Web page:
Ministers are pretty chatty on average

Visualisation of ministerial webchat replies
Visualisation of ministerial webchat replies

I’ve managed and evaluated a few ministerial webchats in my time, and I’m expecting to run a few more.

When organising a webchat two questions always pop up.

One, how many questions will be received? The answer has to be: how long is a piece of string, or more accurately, how interesting is a piece of string. Sometimes you get 50, sometimes 5000.

Two, how many questions can the Minister expect to answer in the time (usually 60 minutes)? That’s an easier question to answer with an inclination, but recently I’ve been wanting to give a more precise answer. So, I thought I’d try to get one.

The aim was to get an average number, not produce a league table. A league table is pointless because each webchat attracts different questions requiring different answers that take different lengths of time to satisfy.

I restricted myself to ministerial webchats (no senior civil servants) and those run on departmental websites or channels. All webchats were text-based (practically all are) and run after 2005. Some ministers appear more than once, because they’ve done more than one webchat (dates available if you want). All the webchats had to be public-facing to count.

I found the transcripts through site archives and allowed myself to search back as far as three pages into a Google search. I think it was a pretty exhaustive search, but please let me know if I’ve missed any. I then counted the ‘replies’, which in webchat parlance count as answers. I did the count manually but thoroughly, though I accept there may be a reply missed or added here and there.

The answer: on average a minister manages to answer 21 questions in a webchat.

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Commons in Cyberspace – coming to pass?

Back in 2006 (when we were still going about in horse-drawn carts and every man wore a hat)  I wrote a think-piece (as we called them) about ‘Commons in Cyberspace‘, building on some academic work written by Jay Blumler and Stephen Coleman in 2001 (probably in a cave over a dinner of mammoth and sabre-tooth cat).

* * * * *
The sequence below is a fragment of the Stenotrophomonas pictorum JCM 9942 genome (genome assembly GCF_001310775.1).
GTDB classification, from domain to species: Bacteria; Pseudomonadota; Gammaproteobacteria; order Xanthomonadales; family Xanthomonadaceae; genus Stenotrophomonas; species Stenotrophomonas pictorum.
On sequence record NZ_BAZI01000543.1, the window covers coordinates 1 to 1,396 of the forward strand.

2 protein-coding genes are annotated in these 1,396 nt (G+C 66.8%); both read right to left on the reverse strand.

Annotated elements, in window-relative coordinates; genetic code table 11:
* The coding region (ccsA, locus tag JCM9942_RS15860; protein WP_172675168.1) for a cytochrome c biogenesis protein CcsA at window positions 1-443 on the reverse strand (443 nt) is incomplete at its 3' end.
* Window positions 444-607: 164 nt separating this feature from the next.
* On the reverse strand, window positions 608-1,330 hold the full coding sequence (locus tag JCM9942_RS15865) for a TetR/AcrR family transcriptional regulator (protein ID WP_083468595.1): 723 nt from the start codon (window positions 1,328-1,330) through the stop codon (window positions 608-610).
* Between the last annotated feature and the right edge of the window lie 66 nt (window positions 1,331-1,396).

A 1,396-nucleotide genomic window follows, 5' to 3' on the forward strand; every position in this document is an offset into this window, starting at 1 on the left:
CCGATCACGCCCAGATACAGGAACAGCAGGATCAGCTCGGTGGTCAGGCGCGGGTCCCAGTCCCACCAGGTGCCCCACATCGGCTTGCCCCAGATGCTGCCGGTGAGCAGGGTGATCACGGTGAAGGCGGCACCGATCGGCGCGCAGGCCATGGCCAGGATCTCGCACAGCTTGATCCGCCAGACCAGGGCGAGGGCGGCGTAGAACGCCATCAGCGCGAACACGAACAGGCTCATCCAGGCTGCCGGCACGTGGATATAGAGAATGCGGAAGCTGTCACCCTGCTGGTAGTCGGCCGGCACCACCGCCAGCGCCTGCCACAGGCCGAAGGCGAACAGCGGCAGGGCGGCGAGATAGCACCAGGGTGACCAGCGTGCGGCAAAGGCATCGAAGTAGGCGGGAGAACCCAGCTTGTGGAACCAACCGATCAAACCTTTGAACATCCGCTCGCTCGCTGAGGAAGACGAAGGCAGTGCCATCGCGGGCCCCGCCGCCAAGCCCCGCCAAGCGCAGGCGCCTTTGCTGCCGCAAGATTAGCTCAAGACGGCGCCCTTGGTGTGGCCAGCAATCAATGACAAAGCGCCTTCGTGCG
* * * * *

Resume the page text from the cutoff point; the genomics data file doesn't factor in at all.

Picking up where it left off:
We called it ‘edemocracy’ back then. Oh, how they laughed.

:)

New Opportunities

Had a look at the New Opportunities White Paper consultation site?

It does a lot right.

A basic, but good to see the use of social bookmarks.

Really pleased to see resource materials offered to online community managers and bloggers.

Like the fact that you are encouraged to go out into the ‘civic commons’ to deliberate (see the right-hand column on the homepage).  But when you click through to the TUC’s Touchstone blog or CommunityCare’s CareSpace forum the relevant discussion is well-flagged, while on the other sites it’s a struggle to find where the New Opportunities activity is – not so good.

And the copy is a bit heavy in places. Could do with some more formatting.

Will it all work? Will it get people talking? And responding?

Simon Dickson is in two minds.

Emma Mulqueeny seems to be into it.

UPDATE: Steph Gray – who advised on the development – has a done a write up.

What do you think?

Putting all your vids in one basket?

Is it ‘risky’ to put all your video content on one site? Particularly if you are ‘government’?

See – www.readwriteweb.com/archives/the_youtube_government.php.

Other decent options?

www.vimeo.com
www.blip.tv
www.flickr.com

In doubt? Check:

– Audience size and type
– Cost
– Copyright
– Commenting
– Statistics

Being in more places, means more eyeballs. But it also means more management and tracking. The ol’ cost:benefit analysis.